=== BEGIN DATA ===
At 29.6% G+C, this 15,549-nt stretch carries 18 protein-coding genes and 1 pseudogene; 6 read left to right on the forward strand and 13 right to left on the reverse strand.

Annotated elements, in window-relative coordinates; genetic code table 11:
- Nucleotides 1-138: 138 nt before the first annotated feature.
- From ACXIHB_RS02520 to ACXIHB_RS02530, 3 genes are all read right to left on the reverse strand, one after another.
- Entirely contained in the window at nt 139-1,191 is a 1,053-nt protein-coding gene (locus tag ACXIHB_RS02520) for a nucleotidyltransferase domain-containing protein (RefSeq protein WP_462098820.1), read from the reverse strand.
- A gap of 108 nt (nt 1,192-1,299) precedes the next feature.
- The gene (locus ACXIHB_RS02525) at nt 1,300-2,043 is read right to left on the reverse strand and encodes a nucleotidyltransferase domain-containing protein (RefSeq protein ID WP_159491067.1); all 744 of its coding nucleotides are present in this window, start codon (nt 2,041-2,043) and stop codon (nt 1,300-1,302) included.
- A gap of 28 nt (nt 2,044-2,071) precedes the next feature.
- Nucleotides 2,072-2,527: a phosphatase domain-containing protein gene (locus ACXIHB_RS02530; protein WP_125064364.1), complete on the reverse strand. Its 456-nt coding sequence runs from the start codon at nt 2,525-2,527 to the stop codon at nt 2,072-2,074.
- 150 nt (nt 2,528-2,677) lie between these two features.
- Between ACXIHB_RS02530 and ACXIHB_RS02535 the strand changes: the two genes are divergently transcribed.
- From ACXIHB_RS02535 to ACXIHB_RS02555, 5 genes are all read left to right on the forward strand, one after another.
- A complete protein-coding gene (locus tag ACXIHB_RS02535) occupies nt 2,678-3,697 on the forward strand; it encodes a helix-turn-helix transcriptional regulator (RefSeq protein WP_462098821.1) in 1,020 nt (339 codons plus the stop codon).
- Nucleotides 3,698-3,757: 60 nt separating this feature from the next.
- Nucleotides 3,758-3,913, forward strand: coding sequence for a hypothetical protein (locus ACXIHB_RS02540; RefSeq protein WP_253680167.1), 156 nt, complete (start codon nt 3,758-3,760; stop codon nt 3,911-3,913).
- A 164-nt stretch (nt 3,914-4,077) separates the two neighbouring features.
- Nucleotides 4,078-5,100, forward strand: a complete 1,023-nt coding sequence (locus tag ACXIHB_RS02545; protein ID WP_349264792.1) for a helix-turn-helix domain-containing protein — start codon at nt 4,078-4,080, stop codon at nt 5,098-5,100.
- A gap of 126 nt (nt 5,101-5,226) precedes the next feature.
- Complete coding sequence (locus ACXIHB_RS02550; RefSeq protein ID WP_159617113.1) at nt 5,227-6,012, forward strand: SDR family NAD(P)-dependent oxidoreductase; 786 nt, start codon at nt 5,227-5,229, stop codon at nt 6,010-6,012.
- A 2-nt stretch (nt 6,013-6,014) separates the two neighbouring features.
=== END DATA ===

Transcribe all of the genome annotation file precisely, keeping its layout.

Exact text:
At 29.6% G+C, this 15,549-nt stretch carries 18 protein-coding genes and 1 pseudogene; 6 read left to right on the forward strand and 13 right to left on the reverse strand.

Annotated elements, in window-relative coordinates; genetic code table 11:
- Nucleotides 1-138: 138 nt before the first annotated feature.
- From ACXIHB_RS02520 to ACXIHB_RS02530, 3 genes are all read right to left on the reverse strand, one after another.
- Entirely contained in the window at nt 139-1,191 is a 1,053-nt protein-coding gene (locus tag ACXIHB_RS02520) for a nucleotidyltransferase domain-containing protein (RefSeq protein WP_462098820.1), read from the reverse strand.
- A gap of 108 nt (nt 1,192-1,299) precedes the next feature.
- The gene (locus ACXIHB_RS02525) at nt 1,300-2,043 is read right to left on the reverse strand and encodes a nucleotidyltransferase domain-containing protein (RefSeq protein ID WP_159491067.1); all 744 of its coding nucleotides are present in this window, start codon (nt 2,041-2,043) and stop codon (nt 1,300-1,302) included.
- A gap of 28 nt (nt 2,044-2,071) precedes the next feature.
- Nucleotides 2,072-2,527: a phosphatase domain-containing protein gene (locus ACXIHB_RS02530; protein WP_125064364.1), complete on the reverse strand. Its 456-nt coding sequence runs from the start codon at nt 2,525-2,527 to the stop codon at nt 2,072-2,074.
- 150 nt (nt 2,528-2,677) lie between these two features.
- Between ACXIHB_RS02530 and ACXIHB_RS02535 the strand changes: the two genes are divergently transcribed.
- From ACXIHB_RS02535 to ACXIHB_RS02555, 5 genes are all read left to right on the forward strand, one after another.
- A complete protein-coding gene (locus tag ACXIHB_RS02535) occupies nt 2,678-3,697 on the forward strand; it encodes a helix-turn-helix transcriptional regulator (RefSeq protein WP_462098821.1) in 1,020 nt (339 codons plus the stop codon).
- Nucleotides 3,698-3,757: 60 nt separating this feature from the next.
- Nucleotides 3,758-3,913, forward strand: coding sequence for a hypothetical protein (locus ACXIHB_RS02540; RefSeq protein WP_253680167.1), 156 nt, complete (start codon nt 3,758-3,760; stop codon nt 3,911-3,913).
- A 164-nt stretch (nt 3,914-4,077) separates the two neighbouring features.
- Nucleotides 4,078-5,100, forward strand: a complete 1,023-nt coding sequence (locus tag ACXIHB_RS02545; protein ID WP_349264792.1) for a helix-turn-helix domain-containing protein — start codon at nt 4,078-4,080, stop codon at nt 5,098-5,100.
- A gap of 126 nt (nt 5,101-5,226) precedes the next feature.
- Complete coding sequence (locus ACXIHB_RS02550; RefSeq protein ID WP_159617113.1) at nt 5,227-6,012, forward strand: SDR family NAD(P)-dependent oxidoreductase; 786 nt, start codon at nt 5,227-5,229, stop codon at nt 6,010-6,012.
- A 2-nt stretch (nt 6,013-6,014) separates the two neighbouring features.